It’s still early in the NBA season for anyone to really break away from the pack in the MVP race, but Carmelo Anthony seems to be the popular choice at the moment, keeping the New York Knicks perfect at home and playing at a much higher level on offense and defense than anyone expected.
It can’t all be attributed to Anthony, who led the Knicks in scoring with 29 points (10-18 from the field, 4-5 from beyond the arc) in their win over the Detroit Pistons, always the best pill to take when you’re facing some sort of losing streak. The Pistons aren’t the Wizards, but they’re pretty much as bad as you can get when it comes to a basketball team outside the capital city these days.
While Anthony’s numbers are impressive (25.6 points, 6.6 rebounds, 47% from the field), it’s what doesn’t show up on the stat sheets that is impressive. Playing as the power forward has transformed him into something that everyone kept saying was keeping him at some distance from the rest of his 2003 Draft class, especially LeBron James and Dwyane Wade. Defense, and seriousness. For the first time in his career, he’s getting praises from his teammates on more than his scoring ability.
Still, scoring seems to be the main thing. He’s on fire during first quarters; 15 points on 6 of 7 shooting in the 1st. It’s only the 4th time in Anthony’s career that he’s scored at least 15 points in back-to-back 1st quarters and the 1st time since November 17 and 20 of 2009 against the Raptors and Clippers. He finished with 32 and 37 respectively in those games.
The Knicks were going wild from beyond the arc once again, hitting 17-33. Anthony, Kidd, Rasheed and Steve Novak all finished with multiple tres. The Knicks are leading the NBA with 12.2 three point field goals made each game, 3.1 more than the next; They’re attempting 29.1 per game, also a league-high, hitting 41.8%, second to only the Miami Heat. It’s this inside-outside ball movement and basketball that has them so good so early, with the kind of ball movement very few teams have been able to handle thus far, thanks to some great play from Jason Kidd and Raymond Felton, doing a great job in sharing the point guard spot so far.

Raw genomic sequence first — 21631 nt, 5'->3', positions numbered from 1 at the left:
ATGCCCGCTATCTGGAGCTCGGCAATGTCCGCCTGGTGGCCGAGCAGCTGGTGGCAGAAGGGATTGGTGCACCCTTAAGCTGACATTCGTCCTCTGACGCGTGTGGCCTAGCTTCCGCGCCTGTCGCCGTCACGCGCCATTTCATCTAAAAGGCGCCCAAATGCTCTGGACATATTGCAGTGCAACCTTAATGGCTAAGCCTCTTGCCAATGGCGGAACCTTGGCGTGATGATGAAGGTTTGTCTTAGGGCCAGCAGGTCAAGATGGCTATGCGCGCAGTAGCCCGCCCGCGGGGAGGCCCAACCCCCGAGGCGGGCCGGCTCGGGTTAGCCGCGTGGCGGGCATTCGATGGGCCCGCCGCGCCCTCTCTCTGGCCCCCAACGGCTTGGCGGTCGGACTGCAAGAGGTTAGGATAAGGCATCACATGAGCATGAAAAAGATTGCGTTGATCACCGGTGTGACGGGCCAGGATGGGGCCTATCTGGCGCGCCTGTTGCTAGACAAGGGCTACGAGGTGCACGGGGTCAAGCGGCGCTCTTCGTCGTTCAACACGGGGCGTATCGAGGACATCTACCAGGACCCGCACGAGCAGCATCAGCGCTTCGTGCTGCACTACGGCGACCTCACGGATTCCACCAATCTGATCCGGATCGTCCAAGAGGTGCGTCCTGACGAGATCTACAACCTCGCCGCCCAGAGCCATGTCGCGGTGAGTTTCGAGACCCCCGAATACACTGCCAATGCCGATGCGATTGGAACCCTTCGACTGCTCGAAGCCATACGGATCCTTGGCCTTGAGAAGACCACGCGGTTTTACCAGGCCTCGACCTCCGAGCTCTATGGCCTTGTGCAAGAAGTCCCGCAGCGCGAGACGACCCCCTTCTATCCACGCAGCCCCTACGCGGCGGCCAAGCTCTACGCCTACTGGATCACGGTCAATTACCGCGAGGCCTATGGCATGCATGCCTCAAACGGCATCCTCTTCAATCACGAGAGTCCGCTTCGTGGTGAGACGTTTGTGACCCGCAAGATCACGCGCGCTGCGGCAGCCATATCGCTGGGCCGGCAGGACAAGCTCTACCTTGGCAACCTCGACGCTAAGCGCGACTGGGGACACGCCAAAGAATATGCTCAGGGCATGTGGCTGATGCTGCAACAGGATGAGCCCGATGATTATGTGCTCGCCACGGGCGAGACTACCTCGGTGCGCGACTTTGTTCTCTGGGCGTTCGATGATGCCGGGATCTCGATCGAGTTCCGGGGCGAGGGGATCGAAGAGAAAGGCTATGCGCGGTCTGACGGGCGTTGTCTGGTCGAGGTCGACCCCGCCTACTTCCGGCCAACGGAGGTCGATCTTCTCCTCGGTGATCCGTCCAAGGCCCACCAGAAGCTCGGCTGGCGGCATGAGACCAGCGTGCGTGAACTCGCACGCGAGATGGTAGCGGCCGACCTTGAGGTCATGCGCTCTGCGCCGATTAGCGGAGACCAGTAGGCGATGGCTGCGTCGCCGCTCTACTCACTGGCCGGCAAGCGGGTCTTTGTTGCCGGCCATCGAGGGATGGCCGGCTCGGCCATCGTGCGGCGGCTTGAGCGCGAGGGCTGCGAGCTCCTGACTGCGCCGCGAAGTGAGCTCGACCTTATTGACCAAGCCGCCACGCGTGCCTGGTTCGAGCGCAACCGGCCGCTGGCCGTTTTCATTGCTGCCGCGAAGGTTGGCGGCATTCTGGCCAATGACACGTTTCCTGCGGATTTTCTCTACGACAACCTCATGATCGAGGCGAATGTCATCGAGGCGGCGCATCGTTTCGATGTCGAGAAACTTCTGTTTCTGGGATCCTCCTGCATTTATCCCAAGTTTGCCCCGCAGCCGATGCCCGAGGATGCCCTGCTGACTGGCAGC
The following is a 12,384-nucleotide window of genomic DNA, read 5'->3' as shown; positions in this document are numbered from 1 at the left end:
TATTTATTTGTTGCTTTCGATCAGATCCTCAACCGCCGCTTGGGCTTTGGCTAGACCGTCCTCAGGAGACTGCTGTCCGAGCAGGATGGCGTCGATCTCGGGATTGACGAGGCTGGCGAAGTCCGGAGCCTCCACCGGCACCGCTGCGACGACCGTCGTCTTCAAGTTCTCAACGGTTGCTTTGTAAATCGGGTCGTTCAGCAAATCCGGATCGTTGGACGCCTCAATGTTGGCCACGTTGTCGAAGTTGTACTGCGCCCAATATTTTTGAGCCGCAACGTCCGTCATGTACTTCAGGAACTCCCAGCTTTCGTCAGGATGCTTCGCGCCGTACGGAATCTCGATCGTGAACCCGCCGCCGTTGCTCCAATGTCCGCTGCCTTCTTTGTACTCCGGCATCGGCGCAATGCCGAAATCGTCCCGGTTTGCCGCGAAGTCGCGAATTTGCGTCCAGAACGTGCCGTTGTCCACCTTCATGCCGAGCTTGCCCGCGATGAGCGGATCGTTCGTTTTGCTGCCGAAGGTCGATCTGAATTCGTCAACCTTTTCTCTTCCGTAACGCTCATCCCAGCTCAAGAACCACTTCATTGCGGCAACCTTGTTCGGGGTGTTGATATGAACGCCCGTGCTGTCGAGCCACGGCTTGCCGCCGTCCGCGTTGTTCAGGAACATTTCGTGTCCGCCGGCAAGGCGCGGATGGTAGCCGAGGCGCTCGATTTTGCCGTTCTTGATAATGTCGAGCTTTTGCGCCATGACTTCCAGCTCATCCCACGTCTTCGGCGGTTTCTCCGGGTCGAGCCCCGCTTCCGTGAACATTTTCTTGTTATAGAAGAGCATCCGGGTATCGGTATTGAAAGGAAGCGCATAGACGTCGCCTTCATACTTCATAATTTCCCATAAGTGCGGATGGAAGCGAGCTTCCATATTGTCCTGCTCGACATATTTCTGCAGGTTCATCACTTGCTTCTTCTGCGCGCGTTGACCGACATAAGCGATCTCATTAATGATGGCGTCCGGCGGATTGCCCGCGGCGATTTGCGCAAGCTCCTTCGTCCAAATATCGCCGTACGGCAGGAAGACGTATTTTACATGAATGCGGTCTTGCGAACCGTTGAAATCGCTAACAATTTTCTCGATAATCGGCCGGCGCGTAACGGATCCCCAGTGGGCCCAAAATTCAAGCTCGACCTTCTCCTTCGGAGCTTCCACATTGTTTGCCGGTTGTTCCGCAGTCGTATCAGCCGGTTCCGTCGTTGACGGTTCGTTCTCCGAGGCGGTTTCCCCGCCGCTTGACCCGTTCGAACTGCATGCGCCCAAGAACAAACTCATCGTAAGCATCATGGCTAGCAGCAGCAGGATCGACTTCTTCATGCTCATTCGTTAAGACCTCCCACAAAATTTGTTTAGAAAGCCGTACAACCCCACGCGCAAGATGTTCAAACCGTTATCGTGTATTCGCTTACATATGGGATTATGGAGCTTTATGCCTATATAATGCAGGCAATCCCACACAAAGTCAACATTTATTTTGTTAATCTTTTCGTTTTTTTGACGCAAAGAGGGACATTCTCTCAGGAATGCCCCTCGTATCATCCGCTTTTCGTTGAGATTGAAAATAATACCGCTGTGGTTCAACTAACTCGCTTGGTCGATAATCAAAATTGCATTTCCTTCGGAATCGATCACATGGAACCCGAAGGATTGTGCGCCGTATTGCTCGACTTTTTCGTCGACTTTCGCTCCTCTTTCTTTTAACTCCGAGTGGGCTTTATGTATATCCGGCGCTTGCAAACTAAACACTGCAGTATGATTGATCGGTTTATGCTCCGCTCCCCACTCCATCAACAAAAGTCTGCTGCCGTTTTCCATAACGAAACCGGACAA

And then there’s the defense. They’re allowing 95.4 points per game, but not because they’re forcing bad percentage on their opponents, ranked in the middle of the pack in that category. Quick hands make the Knicks 4th in the NBA in steals, 9.3 per game, helping get so many open looks on fast breaks, opting for more threes than impressive finishes with dunks. Why not, with so many great shooters?
Beyond the numbers, once again, it’s the seriousness. Not just Anthony, but also someone like J.R. Smith, who has admitted in the past that the nightlife of New York has held him back. Anthony serves as an inspiration to an achievable and going on turnaround, speaking about actually wanting to play defense for the first time in his career. Thanks to who? Mike Woodson, who isn’t Mike D’Antony when it comes to offensive “genius”. He simply gets more out of his players, more than anyone thought they had.